He said it almost happened by accident, when he was approached by a Draexlmaier employee who turned out to be a benefits manager for the international firm.
She asked if I d be willing to stop by the plant in Duncan and sell to their employees there, Jackson said. I d never heard of them, but wasn t going to pass up the opportunity, so I said sure.
Draexlmaier had been working on internal employee wellness initiatives for years, according to company spokesman Ralph Schwarz, and had been hosting produce growers on the company s Upstate campus since 2013 as a way to steer employees toward healthier eating habits.
Jackson said he showed up that first Friday, took one look at the sprawling plant and realized he d need to bring an entire truck s worth of produce from then on.
It s been a tremendous opportunity for me, Jackson said. We re just 15 minutes from the roadside stand out at my dad s place, but we re able to bring that stuff here and sell to folks who d probably never find us normally.
Schwarz said many employees take advantage of the onsite stand to stock up on their weekend backyard barbecue eats, and he said the relationship has worked out to both Jackson s and the company s advantage.
A different kind of business model
Jackson s direct-to-consumer approach isn t the only way Upstate farmers are experimenting with their business models.
Jay Moore, a horticulture instructor at Spartanburg Community College, works with everything from multi-generational farmers to backyard hobby growers dreaming of one day turning pro.
He said traditional outlets like farmers markets and coops have a strong presence in the Upstate, and remain good options for farmers looking to sell their wares.
The problem? Farmers who sell direct to consumers have to master multiple skills the tools, knowledge and tricks needed to coax tasty fruits and veggies from the earth, the ability to quickly and efficiently harvest them and then sell them to end users, like restaurants or consumers.
We preach that if you re doing this from a business standpoint, you need to know exactly where you re going to sell something before you ever plant it, Moore said. But that can be easier said than done, sometimes.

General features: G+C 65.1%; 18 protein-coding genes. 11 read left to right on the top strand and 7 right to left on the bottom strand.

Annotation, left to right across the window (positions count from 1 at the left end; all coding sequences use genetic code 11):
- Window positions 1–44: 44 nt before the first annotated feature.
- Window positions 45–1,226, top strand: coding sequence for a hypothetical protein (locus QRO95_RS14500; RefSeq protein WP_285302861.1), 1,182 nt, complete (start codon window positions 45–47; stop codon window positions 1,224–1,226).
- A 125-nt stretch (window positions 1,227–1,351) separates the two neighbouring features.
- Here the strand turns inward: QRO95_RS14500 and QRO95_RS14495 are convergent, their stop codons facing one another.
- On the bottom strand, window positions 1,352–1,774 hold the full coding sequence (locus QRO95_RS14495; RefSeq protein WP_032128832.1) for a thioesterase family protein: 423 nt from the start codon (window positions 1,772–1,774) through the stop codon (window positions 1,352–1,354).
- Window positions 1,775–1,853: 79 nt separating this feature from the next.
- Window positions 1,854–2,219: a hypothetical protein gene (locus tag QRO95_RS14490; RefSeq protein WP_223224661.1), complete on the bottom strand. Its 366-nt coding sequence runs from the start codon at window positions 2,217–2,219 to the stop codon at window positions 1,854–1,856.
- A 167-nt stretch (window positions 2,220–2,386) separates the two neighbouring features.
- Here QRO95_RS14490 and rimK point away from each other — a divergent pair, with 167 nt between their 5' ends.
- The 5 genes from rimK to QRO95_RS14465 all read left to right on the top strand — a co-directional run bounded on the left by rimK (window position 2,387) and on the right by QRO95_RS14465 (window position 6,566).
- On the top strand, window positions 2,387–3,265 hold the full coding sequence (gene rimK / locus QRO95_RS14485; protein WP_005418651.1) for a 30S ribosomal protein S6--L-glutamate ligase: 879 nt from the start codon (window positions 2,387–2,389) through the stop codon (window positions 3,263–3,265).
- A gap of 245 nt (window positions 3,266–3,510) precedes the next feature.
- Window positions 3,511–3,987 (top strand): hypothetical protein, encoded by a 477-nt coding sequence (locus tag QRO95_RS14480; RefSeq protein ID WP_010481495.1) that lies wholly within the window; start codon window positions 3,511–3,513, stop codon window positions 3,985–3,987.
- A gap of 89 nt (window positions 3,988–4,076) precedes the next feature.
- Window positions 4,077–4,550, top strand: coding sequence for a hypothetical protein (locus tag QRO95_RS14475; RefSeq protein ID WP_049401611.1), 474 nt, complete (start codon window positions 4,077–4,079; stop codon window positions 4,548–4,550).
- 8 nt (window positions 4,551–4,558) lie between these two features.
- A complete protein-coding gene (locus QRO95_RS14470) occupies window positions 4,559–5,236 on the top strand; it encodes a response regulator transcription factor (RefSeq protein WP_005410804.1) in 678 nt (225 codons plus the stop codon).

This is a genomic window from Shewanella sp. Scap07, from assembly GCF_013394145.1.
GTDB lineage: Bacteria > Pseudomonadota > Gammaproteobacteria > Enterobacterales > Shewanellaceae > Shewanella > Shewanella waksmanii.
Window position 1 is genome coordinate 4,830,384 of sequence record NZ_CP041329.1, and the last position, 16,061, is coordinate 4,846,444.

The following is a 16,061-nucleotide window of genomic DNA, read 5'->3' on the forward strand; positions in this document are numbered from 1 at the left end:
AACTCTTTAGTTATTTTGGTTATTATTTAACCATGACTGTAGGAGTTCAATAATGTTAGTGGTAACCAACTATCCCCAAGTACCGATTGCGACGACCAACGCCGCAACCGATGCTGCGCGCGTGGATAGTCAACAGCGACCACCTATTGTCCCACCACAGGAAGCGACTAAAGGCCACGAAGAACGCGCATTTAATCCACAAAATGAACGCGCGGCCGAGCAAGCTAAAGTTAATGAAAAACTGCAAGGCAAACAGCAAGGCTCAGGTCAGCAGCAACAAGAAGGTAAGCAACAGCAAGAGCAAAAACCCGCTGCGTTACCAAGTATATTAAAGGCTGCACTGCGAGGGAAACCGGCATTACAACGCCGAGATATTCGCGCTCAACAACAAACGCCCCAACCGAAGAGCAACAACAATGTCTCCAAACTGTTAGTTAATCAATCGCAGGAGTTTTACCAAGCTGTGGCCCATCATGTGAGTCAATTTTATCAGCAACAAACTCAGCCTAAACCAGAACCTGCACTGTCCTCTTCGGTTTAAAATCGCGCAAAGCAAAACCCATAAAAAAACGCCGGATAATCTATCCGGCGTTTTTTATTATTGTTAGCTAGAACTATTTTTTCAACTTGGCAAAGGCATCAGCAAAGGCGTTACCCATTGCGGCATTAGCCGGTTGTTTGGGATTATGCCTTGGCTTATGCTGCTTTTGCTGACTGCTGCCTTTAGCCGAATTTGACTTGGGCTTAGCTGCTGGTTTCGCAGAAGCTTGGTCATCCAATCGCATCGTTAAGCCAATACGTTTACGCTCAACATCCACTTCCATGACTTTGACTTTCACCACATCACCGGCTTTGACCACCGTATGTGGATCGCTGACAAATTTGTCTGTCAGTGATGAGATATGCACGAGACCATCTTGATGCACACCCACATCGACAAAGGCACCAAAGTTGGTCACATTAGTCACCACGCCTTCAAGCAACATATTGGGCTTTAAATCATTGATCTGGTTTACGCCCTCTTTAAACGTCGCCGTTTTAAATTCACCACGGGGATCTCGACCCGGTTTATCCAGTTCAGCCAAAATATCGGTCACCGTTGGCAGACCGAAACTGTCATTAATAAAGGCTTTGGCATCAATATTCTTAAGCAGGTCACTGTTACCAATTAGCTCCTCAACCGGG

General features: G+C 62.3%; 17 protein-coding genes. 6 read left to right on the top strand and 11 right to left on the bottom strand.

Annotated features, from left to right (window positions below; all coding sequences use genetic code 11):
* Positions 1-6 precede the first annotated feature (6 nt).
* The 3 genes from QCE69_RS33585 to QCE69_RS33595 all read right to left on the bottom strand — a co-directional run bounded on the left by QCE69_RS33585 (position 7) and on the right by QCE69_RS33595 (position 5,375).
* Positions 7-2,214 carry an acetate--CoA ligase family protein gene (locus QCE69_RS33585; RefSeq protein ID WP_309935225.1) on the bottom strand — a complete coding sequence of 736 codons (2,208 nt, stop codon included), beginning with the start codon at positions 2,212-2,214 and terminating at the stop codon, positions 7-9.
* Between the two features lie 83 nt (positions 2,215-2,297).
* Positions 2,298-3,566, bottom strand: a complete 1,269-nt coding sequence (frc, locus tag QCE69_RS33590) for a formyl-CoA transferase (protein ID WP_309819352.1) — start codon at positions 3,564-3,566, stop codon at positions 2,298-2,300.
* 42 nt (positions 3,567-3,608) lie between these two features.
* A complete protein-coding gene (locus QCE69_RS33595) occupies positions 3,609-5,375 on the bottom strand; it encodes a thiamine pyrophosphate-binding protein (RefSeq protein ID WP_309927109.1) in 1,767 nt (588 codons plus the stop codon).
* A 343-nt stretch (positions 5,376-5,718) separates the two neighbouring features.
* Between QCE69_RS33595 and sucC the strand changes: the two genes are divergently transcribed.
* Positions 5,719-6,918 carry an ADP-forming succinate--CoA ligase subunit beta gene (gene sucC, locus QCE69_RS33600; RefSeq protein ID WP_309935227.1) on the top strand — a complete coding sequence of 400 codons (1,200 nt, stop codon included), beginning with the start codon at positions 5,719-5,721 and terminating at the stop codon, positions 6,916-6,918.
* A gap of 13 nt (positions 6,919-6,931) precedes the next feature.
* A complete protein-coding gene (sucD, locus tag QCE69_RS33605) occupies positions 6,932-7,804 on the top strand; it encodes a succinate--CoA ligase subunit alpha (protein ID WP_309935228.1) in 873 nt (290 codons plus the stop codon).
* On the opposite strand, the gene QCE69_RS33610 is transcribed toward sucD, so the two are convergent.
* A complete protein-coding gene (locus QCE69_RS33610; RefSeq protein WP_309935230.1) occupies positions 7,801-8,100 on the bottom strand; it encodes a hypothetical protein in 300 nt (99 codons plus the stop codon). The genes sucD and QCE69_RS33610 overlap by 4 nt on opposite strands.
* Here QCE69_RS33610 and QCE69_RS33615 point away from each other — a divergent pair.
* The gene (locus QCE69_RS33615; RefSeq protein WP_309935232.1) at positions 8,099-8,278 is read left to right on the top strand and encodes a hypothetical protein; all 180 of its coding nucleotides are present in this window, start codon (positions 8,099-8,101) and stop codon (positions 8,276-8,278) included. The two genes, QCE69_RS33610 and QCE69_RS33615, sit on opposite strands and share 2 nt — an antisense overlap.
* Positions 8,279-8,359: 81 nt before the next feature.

Smaller farmers also tend to focus on crop diversity, Moore said, growing many different varieties of fruits and vegetables as a way to ward off some of the disadvantages that come with large-scale mono-culture. A bad cold snap at the wrong time can devastate a peach harvest Jackson said his father s peach harvest suffered greatly in three successive years during the 1980s, putting a big strain on the family s finances and a 20-minute hailstorm can wipe out an entire crop of corn.
The problem that comes with growing a lot of different stuff is that you ve got to juggle planting and harvesting times, and that complicates getting that to market, Moore said.
Moore said he sees part of the solution in community-supported agriculture, a movement that s planted roots in Greenville, but remains largely untapped in Spartanburg. The basic idea is that farmers sell shares of their crop to the public think of it as a kind of weekly subscription in exchange for money up front.
It helps farmers by reducing the uncertainties in their cash flow, and consumers are certain of a hearty box of produce each week.
Some farms are the beneficiaries of the farm-to-table movement, Moore said, and deal direct with restaurants like The Kennedy in Spartanburg to arrange weekly pickups to supply the raw ingredients chefs need, but that market, too, remains largely untapped, he said.
He said there s tremendous opportunity for the grower who can work out an arrangement with a high-volume restaurant, like a college or manufacturing firm s cafeteria.
Food hubs to the rescue?
Sallie Hambright-Belue co-owns Cowpens Thicketty Mountain Farms with husband Brent Belue. She said each grew up in farming families before moving to the work-a-day world.
They realized they wanted to return to working the land and made that move on a part-time basis in 2012.
Hambright-Belue said Thicketty Mountain has spent its early years experimenting with methods and markets, and found some success early on selling to restaurants, which now include The Kennedy.
But the sheer volume of time and effort the logistical end of the business required left the pair looking for another solution. She said at least part of the fix may come in the form of South Carolina s food hub network.
It s an easy idea to illustrate: Farmers focus on growing and harvesting their crop while a distribution hub handles things like marketing and order fulfillment for places like restaurants.
Hambright-Belue said the Upstate s hub is the Swamp Rabbit Cafe and Grocery in Greenville.
Selling to the hub means Thicketty Mountain sacrifices some revenue versus selling direct to consumers, but it eases Hambright-Belue s headaches and frees up extra time that can be used to plant and harvest additional crops. She said she s attempting to transition all her current restaurant customers to buy from the Swamp Rabbit.
It s been somewhat slow going because it s just getting off the ground, but we can already see ways this might end up helping everybody, Hambright-Belue said. Now, we need to get consumers and restaurants on board.